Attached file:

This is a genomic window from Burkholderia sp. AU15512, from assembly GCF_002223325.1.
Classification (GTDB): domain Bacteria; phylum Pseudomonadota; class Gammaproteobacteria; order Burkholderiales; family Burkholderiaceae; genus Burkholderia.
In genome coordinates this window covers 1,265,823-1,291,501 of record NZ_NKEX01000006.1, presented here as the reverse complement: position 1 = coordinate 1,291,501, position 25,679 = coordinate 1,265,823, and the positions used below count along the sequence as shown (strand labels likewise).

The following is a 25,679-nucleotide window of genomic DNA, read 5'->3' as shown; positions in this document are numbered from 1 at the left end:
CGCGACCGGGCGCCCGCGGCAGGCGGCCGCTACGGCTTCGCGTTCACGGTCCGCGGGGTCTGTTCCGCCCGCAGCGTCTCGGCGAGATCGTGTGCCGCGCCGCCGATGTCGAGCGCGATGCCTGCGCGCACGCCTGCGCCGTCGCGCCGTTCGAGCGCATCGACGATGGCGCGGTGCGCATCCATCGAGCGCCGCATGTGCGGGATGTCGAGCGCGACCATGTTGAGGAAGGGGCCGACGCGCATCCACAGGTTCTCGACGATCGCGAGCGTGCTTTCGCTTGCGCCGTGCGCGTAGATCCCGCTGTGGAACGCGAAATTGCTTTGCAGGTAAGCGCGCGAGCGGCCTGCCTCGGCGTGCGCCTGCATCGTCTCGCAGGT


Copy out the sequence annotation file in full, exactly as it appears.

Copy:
This is a genomic window from Burkholderia sp. AU15512, from assembly GCF_002223325.1.
Classification (GTDB): domain Bacteria; phylum Pseudomonadota; class Gammaproteobacteria; order Burkholderiales; family Burkholderiaceae; genus Burkholderia.
In genome coordinates this window covers 1,265,823-1,291,501 of record NZ_NKEX01000006.1, presented here as the reverse complement: position 1 = coordinate 1,291,501, position 25,679 = coordinate 1,265,823, and the positions used below count along the sequence as shown (strand labels likewise).

The following is a 25,679-nucleotide window of genomic DNA, read 5'->3' as shown; positions in this document are numbered from 1 at the left end:
CGCGACCGGGCGCCCGCGGCAGGCGGCCGCTACGGCTTCGCGTTCACGGTCCGCGGGGTCTGTTCCGCCCGCAGCGTCTCGGCGAGATCGTGTGCCGCGCCGCCGATGTCGAGCGCGATGCCTGCGCGCACGCCTGCGCCGTCGCGCCGTTCGAGCGCATCGACGATGGCGCGGTGCGCATCCATCGAGCGCCGCATGTGCGGGATGTCGAGCGCGACCATGTTGAGGAAGGGGCCGACGCGCATCCACAGGTTCTCGACGATCGCGAGCGTGCTTTCGCTTGCGCCGTGCGCGTAGATCCCGCTGTGGAACGCGAAATTGCTTTGCAGGTAAGCGCGCGAGCGGCCTGCCTCGGCGTGCGCCTGCATCGTCTCGCAGGT